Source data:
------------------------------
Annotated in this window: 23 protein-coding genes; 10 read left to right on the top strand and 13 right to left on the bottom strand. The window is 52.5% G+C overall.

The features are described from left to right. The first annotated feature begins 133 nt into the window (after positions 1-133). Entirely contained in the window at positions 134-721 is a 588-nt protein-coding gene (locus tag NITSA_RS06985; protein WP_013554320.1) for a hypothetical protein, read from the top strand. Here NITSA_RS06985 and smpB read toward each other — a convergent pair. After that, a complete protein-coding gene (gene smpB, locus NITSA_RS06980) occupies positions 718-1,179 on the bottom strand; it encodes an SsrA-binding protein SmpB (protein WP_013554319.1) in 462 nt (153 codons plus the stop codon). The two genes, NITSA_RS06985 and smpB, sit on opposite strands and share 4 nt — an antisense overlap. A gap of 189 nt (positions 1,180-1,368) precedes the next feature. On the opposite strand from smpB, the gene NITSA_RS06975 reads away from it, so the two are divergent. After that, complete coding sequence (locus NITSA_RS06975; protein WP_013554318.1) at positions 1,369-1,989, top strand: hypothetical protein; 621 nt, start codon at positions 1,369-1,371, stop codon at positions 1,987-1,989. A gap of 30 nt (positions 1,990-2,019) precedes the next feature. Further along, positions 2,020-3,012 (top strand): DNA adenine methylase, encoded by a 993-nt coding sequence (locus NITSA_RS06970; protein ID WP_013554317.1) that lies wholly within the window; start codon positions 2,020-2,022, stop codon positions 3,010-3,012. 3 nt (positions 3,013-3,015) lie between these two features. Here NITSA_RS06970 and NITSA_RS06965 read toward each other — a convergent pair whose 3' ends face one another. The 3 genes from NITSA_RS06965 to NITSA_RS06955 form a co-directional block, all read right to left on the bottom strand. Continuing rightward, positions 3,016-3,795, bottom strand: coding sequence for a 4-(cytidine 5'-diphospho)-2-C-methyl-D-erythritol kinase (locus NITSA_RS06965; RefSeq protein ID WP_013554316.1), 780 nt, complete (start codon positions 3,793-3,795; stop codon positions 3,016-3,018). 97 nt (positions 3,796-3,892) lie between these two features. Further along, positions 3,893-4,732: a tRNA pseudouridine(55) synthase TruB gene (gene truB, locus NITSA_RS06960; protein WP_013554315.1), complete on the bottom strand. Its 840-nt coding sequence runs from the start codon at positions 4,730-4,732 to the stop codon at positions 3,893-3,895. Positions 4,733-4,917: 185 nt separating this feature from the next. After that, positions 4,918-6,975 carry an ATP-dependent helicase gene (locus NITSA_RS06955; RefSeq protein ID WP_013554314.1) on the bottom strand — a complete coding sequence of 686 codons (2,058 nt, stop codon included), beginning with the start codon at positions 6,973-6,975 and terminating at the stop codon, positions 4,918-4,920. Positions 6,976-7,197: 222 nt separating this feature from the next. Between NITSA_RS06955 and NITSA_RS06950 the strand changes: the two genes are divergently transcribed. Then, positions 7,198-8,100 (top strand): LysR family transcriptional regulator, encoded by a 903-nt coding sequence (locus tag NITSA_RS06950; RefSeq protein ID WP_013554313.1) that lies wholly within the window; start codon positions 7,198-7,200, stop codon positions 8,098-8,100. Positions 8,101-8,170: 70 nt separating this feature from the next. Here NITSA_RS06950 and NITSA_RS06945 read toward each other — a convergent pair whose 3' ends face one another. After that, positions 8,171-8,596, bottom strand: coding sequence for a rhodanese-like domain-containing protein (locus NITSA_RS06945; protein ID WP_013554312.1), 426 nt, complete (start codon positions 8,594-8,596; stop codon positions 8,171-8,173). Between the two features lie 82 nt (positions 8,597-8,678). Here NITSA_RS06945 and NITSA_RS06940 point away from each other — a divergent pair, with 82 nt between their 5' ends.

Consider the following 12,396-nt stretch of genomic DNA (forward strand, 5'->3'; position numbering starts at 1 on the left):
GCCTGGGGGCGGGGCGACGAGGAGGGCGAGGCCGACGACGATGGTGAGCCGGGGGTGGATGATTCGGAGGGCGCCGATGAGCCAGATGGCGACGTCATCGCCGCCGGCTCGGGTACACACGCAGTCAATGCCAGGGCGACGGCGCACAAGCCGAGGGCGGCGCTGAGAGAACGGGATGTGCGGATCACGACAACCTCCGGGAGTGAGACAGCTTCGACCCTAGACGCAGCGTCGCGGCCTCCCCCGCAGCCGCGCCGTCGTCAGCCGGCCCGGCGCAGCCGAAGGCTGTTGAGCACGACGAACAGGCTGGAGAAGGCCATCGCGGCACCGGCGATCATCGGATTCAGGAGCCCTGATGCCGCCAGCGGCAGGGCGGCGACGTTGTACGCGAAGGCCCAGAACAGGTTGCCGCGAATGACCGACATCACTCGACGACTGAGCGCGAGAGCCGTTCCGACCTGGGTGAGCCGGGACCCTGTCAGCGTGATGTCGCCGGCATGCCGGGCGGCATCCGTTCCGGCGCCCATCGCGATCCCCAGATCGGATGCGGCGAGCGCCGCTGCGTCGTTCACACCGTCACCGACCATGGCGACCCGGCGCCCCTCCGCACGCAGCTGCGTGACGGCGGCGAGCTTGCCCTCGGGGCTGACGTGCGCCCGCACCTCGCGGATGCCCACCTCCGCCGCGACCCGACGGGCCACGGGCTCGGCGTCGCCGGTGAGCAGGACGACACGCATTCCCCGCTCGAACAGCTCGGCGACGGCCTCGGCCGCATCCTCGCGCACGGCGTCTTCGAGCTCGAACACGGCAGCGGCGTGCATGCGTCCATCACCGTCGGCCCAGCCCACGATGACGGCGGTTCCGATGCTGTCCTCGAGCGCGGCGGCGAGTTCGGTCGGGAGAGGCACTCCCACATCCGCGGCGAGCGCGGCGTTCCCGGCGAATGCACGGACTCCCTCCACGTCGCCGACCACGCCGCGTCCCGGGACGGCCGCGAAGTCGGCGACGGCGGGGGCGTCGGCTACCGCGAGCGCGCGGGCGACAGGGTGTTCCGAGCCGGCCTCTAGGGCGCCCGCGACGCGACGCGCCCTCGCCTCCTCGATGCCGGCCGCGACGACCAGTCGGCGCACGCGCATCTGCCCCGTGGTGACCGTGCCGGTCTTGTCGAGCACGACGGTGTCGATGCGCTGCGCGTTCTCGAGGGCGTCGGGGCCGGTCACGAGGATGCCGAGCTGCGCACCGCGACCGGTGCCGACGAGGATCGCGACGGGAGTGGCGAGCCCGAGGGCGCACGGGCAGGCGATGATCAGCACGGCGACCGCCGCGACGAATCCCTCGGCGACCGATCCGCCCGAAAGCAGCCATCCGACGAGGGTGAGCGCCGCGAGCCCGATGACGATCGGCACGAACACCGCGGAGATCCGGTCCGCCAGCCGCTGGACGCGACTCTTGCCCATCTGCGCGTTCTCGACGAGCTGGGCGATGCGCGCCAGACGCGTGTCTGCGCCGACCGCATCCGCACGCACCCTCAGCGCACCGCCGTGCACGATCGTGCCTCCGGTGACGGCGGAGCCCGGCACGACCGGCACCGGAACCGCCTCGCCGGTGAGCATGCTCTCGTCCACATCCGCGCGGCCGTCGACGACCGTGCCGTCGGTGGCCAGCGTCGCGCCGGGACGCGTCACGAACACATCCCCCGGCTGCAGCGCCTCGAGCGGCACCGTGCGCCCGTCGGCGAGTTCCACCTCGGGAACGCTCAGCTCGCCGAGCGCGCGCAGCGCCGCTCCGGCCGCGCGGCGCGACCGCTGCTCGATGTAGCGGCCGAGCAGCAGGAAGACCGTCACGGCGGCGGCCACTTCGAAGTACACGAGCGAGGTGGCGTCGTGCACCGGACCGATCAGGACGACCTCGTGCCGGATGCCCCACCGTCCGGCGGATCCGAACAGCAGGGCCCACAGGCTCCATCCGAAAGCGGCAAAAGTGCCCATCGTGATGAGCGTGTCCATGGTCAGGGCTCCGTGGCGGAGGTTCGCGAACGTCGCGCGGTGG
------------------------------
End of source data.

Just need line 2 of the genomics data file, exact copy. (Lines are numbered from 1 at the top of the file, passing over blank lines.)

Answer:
The features are described from left to right. The first annotated feature begins 133 nt into the window (after positions 1-133). Entirely contained in the window at positions 134-721 is a 588-nt protein-coding gene (locus tag NITSA_RS06985; protein WP_013554320.1) for a hypothetical protein, read from the top strand. Here NITSA_RS06985 and smpB read toward each other — a convergent pair. After that, a complete protein-coding gene (gene smpB, locus NITSA_RS06980) occupies positions 718-1,179 on the bottom strand; it encodes an SsrA-binding protein SmpB (protein WP_013554319.1) in 462 nt (153 codons plus the stop codon). The two genes, NITSA_RS06985 and smpB, sit on opposite strands and share 4 nt — an antisense overlap. A gap of 189 nt (positions 1,180-1,368) precedes the next feature. On the opposite strand from smpB, the gene NITSA_RS06975 reads away from it, so the two are divergent. After that, complete coding sequence (locus NITSA_RS06975; protein WP_013554318.1) at positions 1,369-1,989, top strand: hypothetical protein; 621 nt, start codon at positions 1,369-1,371, stop codon at positions 1,987-1,989. A gap of 30 nt (positions 1,990-2,019) precedes the next feature. Further along, positions 2,020-3,012 (top strand): DNA adenine methylase, encoded by a 993-nt coding sequence (locus NITSA_RS06970; protein ID WP_013554317.1) that lies wholly within the window; start codon positions 2,020-2,022, stop codon positions 3,010-3,012. 3 nt (positions 3,013-3,015) lie between these two features. Here NITSA_RS06970 and NITSA_RS06965 read toward each other — a convergent pair whose 3' ends face one another. The 3 genes from NITSA_RS06965 to NITSA_RS06955 form a co-directional block, all read right to left on the bottom strand. Continuing rightward, positions 3,016-3,795, bottom strand: coding sequence for a 4-(cytidine 5'-diphospho)-2-C-methyl-D-erythritol kinase (locus NITSA_RS06965; RefSeq protein ID WP_013554316.1), 780 nt, complete (start codon positions 3,793-3,795; stop codon positions 3,016-3,018). 97 nt (positions 3,796-3,892) lie between these two features. Further along, positions 3,893-4,732: a tRNA pseudouridine(55) synthase TruB gene (gene truB, locus NITSA_RS06960; protein WP_013554315.1), complete on the bottom strand. Its 840-nt coding sequence runs from the start codon at positions 4,730-4,732 to the stop codon at positions 3,893-3,895. Positions 4,733-4,917: 185 nt separating this feature from the next. After that, positions 4,918-6,975 carry an ATP-dependent helicase gene (locus NITSA_RS06955; RefSeq protein ID WP_013554314.1) on the bottom strand — a complete coding sequence of 686 codons (2,058 nt, stop codon included), beginning with the start codon at positions 6,973-6,975 and terminating at the stop codon, positions 4,918-4,920. Positions 6,976-7,197: 222 nt separating this feature from the next. Between NITSA_RS06955 and NITSA_RS06950 the strand changes: the two genes are divergently transcribed. Then, positions 7,198-8,100 (top strand): LysR family transcriptional regulator, encoded by a 903-nt coding sequence (locus tag NITSA_RS06950; RefSeq protein ID WP_013554313.1) that lies wholly within the window; start codon positions 7,198-7,200, stop codon positions 8,098-8,100. Positions 8,101-8,170: 70 nt separating this feature from the next. Here NITSA_RS06950 and NITSA_RS06945 read toward each other — a convergent pair whose 3' ends face one another. After that, positions 8,171-8,596, bottom strand: coding sequence for a rhodanese-like domain-containing protein (locus NITSA_RS06945; protein ID WP_013554312.1), 426 nt, complete (start codon positions 8,594-8,596; stop codon positions 8,171-8,173). Between the two features lie 82 nt (positions 8,597-8,678). Here NITSA_RS06945 and NITSA_RS06940 point away from each other — a divergent pair, with 82 nt between their 5' ends.